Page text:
I was wondering how efficient my code is creating custom indexOf for strings in JavaScript using regex instead of looping with a for statement the whole way in most solution I find and I believe this got \$O(1)\$ since no loop is needed.

The idea is to use regex that put either the key or any list of word that is not key; this way I know that the value will be either in arr[0] or arr[1]. I also check using regex earlier whether the key exist in the value or not; this way I created non-looping indexOf with regex. This way I just return 0 if the key is in arr[0] or arr[0].length if it not in arr[0].

function findindex(value,key){
  let regex = RegExp( "((?!"+key+").)+|"+key , "ig" ); //regex for separating keys in the array
  let regex2 = RegExp(key,"ig");  // regex for checking if the key is exist in the value or not

  //first check before looping whether key is available in array or not
  if( !regex2.test(value) || value.length < key.length ){
    return -1;

  let arr  = value.match(regex); //make an array  

  //alternative with condition statement
  return ( arr[0] === key || regex2.test(arr[0]) ) ? 0 : arr[0].length; 

1 Answer 1


Too sad, it's not O(1). There is a cost for:

  • Constructing the regex into a DFA
  • Calling test() or match() on the regex for the value


  • A well implemented regex construction will be O(M) where M is the length of the key.
  • While test/matching it afterwards will be O(N) where N is the length of the value. (best case, e.g. regexes with backtracking can result in horrible complexities)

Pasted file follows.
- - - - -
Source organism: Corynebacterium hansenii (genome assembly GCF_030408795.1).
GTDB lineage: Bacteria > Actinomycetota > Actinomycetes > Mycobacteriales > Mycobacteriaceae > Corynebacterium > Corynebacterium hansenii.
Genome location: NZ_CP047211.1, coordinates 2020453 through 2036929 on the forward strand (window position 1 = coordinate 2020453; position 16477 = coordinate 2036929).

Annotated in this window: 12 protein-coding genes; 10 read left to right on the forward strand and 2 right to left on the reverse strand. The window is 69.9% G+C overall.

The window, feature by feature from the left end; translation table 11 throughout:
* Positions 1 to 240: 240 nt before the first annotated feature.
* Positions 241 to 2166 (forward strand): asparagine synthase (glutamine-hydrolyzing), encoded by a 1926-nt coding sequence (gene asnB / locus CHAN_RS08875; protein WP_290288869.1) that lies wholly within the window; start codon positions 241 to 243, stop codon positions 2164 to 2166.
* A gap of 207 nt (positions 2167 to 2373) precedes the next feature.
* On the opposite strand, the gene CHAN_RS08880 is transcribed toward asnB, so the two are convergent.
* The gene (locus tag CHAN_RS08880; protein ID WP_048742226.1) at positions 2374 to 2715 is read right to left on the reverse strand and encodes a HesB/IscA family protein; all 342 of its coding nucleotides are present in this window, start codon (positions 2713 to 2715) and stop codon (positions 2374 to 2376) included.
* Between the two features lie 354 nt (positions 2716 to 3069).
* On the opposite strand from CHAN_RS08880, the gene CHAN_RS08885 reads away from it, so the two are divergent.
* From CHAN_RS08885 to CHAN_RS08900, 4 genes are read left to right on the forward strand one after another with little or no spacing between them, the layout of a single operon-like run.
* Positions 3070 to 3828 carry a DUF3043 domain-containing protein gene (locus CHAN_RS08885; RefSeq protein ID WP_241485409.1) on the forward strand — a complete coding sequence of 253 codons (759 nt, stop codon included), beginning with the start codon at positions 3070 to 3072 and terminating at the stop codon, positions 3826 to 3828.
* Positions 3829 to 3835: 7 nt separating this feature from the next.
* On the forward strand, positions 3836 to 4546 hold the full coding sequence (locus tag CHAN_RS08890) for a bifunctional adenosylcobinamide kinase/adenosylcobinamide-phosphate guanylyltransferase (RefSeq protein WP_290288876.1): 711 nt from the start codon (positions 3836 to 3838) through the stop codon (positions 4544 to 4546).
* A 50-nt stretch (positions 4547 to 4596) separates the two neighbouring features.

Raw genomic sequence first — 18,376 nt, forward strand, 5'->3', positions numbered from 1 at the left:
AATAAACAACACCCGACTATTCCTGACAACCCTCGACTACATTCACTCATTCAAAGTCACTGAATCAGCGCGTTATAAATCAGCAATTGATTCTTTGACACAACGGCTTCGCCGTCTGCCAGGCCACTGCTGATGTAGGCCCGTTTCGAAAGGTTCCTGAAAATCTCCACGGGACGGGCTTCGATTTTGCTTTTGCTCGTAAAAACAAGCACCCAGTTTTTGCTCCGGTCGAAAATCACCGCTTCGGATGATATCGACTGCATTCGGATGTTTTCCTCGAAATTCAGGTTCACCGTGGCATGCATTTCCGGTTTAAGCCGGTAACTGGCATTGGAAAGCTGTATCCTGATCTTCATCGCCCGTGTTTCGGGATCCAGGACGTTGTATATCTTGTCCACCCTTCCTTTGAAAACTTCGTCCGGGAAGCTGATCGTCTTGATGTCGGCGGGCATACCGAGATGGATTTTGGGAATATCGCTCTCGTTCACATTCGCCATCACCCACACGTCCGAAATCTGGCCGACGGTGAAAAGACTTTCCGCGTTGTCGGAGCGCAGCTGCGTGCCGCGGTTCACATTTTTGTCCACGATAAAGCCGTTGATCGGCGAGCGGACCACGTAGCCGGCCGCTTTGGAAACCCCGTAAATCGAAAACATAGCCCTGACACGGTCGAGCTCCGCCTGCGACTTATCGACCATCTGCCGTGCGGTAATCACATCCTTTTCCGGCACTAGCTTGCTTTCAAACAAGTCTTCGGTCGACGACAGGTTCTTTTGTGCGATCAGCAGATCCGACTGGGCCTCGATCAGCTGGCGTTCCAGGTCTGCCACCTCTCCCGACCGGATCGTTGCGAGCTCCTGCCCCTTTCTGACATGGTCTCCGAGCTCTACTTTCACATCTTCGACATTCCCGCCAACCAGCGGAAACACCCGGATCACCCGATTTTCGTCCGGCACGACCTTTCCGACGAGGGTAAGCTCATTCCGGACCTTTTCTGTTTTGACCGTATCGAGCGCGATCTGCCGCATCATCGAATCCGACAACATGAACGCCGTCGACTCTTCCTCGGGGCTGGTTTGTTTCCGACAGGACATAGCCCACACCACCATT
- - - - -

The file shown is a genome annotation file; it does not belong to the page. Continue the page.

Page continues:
So a couple of improvements can be:

  • if the key is always the same. Construct the regex for the key only once.
  • first start with comparing the length of the value and key before calling the more expensive test()-match() methods.
  • apart from that, the idea of a regex is ok but I don't know if it's the most understandable way of writing an indexOf.

  • Reference: Regex Complexities on SO

  • \$\begingroup\$ I do agree that this not a really understandable way of writing indexOf, just though I could make it faster by reducing the loop. As I just learned regex I though it's a cheap way to avoid looping to get a value. never thought calling test() and match() is really expensive. thanks a lot for the suggestion \$\endgroup\$ Dec 13, 2018 at 10:24
  • \$\begingroup\$ I wouldn't say "really expensive", in general it will be quite similar to a normal loop. And far better than a naïve implementation using 2 loops with worst case O(NM). You can have a look at some popular string search algorithms like "Rabin-Karp", "Boyer-Moore" or my favourite "Knuth-Morris-Pratt" that is construction a DFA and using it which can give you more insights in this topic. \$\endgroup\$
    – Sam Segers
    Dec 13, 2018 at 10:47

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